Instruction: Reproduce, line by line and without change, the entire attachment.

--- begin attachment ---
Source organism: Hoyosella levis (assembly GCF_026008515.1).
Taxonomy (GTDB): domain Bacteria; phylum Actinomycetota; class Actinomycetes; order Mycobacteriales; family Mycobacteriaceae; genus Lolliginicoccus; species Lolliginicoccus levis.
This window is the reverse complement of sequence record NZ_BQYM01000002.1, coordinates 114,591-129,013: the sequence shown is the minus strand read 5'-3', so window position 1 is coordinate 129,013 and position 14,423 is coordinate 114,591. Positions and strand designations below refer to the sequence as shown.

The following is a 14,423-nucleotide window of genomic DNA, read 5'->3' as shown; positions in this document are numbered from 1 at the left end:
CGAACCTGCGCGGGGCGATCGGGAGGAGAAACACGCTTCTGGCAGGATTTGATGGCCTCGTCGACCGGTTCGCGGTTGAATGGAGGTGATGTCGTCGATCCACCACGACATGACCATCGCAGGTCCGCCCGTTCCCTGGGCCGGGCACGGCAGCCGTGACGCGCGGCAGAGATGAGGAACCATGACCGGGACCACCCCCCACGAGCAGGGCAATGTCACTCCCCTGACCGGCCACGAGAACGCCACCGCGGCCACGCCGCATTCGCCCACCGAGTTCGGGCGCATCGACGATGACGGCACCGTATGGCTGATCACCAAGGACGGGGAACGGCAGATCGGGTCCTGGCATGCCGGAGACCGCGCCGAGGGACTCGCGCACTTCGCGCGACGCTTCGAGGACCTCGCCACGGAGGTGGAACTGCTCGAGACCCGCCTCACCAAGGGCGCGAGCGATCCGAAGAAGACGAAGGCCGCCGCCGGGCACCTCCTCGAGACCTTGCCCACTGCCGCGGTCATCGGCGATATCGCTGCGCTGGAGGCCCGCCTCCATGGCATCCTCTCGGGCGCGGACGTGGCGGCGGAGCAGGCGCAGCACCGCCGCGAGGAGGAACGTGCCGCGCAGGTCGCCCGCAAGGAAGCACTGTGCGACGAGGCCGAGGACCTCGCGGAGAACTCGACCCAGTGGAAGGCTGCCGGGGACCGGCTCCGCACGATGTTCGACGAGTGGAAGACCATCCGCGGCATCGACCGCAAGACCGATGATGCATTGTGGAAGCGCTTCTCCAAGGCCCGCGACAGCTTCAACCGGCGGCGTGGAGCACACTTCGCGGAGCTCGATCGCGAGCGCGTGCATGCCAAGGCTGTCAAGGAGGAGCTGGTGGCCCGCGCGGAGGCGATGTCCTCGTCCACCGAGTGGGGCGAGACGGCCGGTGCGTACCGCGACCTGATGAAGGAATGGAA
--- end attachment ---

Source organism: Hoyosella levis (assembly GCF_026008515.1).
Taxonomy (GTDB): domain Bacteria; phylum Actinomycetota; class Actinomycetes; order Mycobacteriales; family Mycobacteriaceae; genus Lolliginicoccus; species Lolliginicoccus levis.
This window is the reverse complement of sequence record NZ_BQYM01000002.1, coordinates 114,591-129,013: the sequence shown is the minus strand read 5'-3', so window position 1 is coordinate 129,013 and position 14,423 is coordinate 114,591. Positions and strand designations below refer to the sequence as shown.

The following is a 14,423-nucleotide window of genomic DNA, read 5'->3' as shown; positions in this document are numbered from 1 at the left end:
CGAACCTGCGCGGGGCGATCGGGAGGAGAAACACGCTTCTGGCAGGATTTGATGGCCTCGTCGACCGGTTCGCGGTTGAATGGAGGTGATGTCGTCGATCCACCACGACATGACCATCGCAGGTCCGCCCGTTCCCTGGGCCGGGCACGGCAGCCGTGACGCGCGGCAGAGATGAGGAACCATGACCGGGACCACCCCCCACGAGCAGGGCAATGTCACTCCCCTGACCGGCCACGAGAACGCCACCGCGGCCACGCCGCATTCGCCCACCGAGTTCGGGCGCATCGACGATGACGGCACCGTATGGCTGATCACCAAGGACGGGGAACGGCAGATCGGGTCCTGGCATGCCGGAGACCGCGCCGAGGGACTCGCGCACTTCGCGCGACGCTTCGAGGACCTCGCCACGGAGGTGGAACTGCTCGAGACCCGCCTCACCAAGGGCGCGAGCGATCCGAAGAAGACGAAGGCCGCCGCCGGGCACCTCCTCGAGACCTTGCCCACTGCCGCGGTCATCGGCGATATCGCTGCGCTGGAGGCCCGCCTCCATGGCATCCTCTCGGGCGCGGACGTGGCGGCGGAGCAGGCGCAGCACCGCCGCGAGGAGGAACGTGCCGCGCAGGTCGCCCGCAAGGAAGCACTGTGCGACGAGGCCGAGGACCTCGCGGAGAACTCGACCCAGTGGAAGGCTGCCGGGGACCGGCTCCGCACGATGTTCGACGAGTGGAAGACCATCCGCGGCATCGACCGCAAGACCGATGATGCATTGTGGAAGCGCTTCTCCAAGGCCCGCGACAGCTTCAACCGGCGGCGTGGAGCACACTTCGCGGAGCTCGATCGCGAGCGCGTGCATGCCAAGGCTGTCAAGGAGGAGCTGGTGGCCCGCGCGGAGGCGATGTCCTCGTCCACCGAGTGGGGCGAGACGGCCGGTGCGTACCGCGACCTGATGAAGGAATGGAA